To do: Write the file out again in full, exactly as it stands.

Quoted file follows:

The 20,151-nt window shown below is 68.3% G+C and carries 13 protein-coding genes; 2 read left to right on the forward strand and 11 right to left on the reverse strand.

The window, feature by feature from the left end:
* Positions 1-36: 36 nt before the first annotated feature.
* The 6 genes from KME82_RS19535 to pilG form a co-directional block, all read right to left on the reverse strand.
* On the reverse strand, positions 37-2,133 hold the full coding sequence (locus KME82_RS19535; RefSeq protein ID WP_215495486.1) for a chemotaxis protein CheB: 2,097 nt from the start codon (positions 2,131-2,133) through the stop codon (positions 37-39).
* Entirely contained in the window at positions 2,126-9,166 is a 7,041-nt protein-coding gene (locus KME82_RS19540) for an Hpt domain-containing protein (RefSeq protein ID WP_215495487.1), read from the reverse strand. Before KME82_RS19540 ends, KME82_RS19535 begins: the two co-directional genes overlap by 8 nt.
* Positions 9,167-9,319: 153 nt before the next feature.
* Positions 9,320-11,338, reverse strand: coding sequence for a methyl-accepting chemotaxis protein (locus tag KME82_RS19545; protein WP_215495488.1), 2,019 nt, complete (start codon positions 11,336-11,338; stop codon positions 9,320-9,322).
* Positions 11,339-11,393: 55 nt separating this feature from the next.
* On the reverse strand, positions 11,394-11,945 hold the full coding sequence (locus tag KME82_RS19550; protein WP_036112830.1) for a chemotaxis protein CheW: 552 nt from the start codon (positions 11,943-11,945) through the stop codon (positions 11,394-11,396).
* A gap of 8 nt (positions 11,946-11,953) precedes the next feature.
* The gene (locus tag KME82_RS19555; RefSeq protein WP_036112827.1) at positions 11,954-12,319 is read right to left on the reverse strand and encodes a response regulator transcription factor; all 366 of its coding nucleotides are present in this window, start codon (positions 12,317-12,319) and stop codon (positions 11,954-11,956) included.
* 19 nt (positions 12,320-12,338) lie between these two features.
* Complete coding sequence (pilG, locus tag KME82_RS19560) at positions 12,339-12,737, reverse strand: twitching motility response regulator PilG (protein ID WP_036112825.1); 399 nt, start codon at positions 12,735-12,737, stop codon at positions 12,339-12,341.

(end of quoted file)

The 20,151-nt window shown below is 68.3% G+C and carries 13 protein-coding genes; 2 read left to right on the forward strand and 11 right to left on the reverse strand.

The window, feature by feature from the left end:
* Positions 1-36: 36 nt before the first annotated feature.
* The 6 genes from KME82_RS19535 to pilG form a co-directional block, all read right to left on the reverse strand.
* On the reverse strand, positions 37-2,133 hold the full coding sequence (locus KME82_RS19535; RefSeq protein ID WP_215495486.1) for a chemotaxis protein CheB: 2,097 nt from the start codon (positions 2,131-2,133) through the stop codon (positions 37-39).
* Entirely contained in the window at positions 2,126-9,166 is a 7,041-nt protein-coding gene (locus KME82_RS19540) for an Hpt domain-containing protein (RefSeq protein ID WP_215495487.1), read from the reverse strand. Before KME82_RS19540 ends, KME82_RS19535 begins: the two co-directional genes overlap by 8 nt.
* Positions 9,167-9,319: 153 nt before the next feature.
* Positions 9,320-11,338, reverse strand: coding sequence for a methyl-accepting chemotaxis protein (locus tag KME82_RS19545; protein WP_215495488.1), 2,019 nt, complete (start codon positions 11,336-11,338; stop codon positions 9,320-9,322).
* Positions 11,339-11,393: 55 nt separating this feature from the next.
* On the reverse strand, positions 11,394-11,945 hold the full coding sequence (locus tag KME82_RS19550; protein WP_036112830.1) for a chemotaxis protein CheW: 552 nt from the start codon (positions 11,943-11,945) through the stop codon (positions 11,394-11,396).
* A gap of 8 nt (positions 11,946-11,953) precedes the next feature.
* The gene (locus tag KME82_RS19555; RefSeq protein WP_036112827.1) at positions 11,954-12,319 is read right to left on the reverse strand and encodes a response regulator transcription factor; all 366 of its coding nucleotides are present in this window, start codon (positions 12,317-12,319) and stop codon (positions 11,954-11,956) included.
* 19 nt (positions 12,320-12,338) lie between these two features.
* Complete coding sequence (pilG, locus tag KME82_RS19560) at positions 12,339-12,737, reverse strand: twitching motility response regulator PilG (protein ID WP_036112825.1); 399 nt, start codon at positions 12,735-12,737, stop codon at positions 12,339-12,341.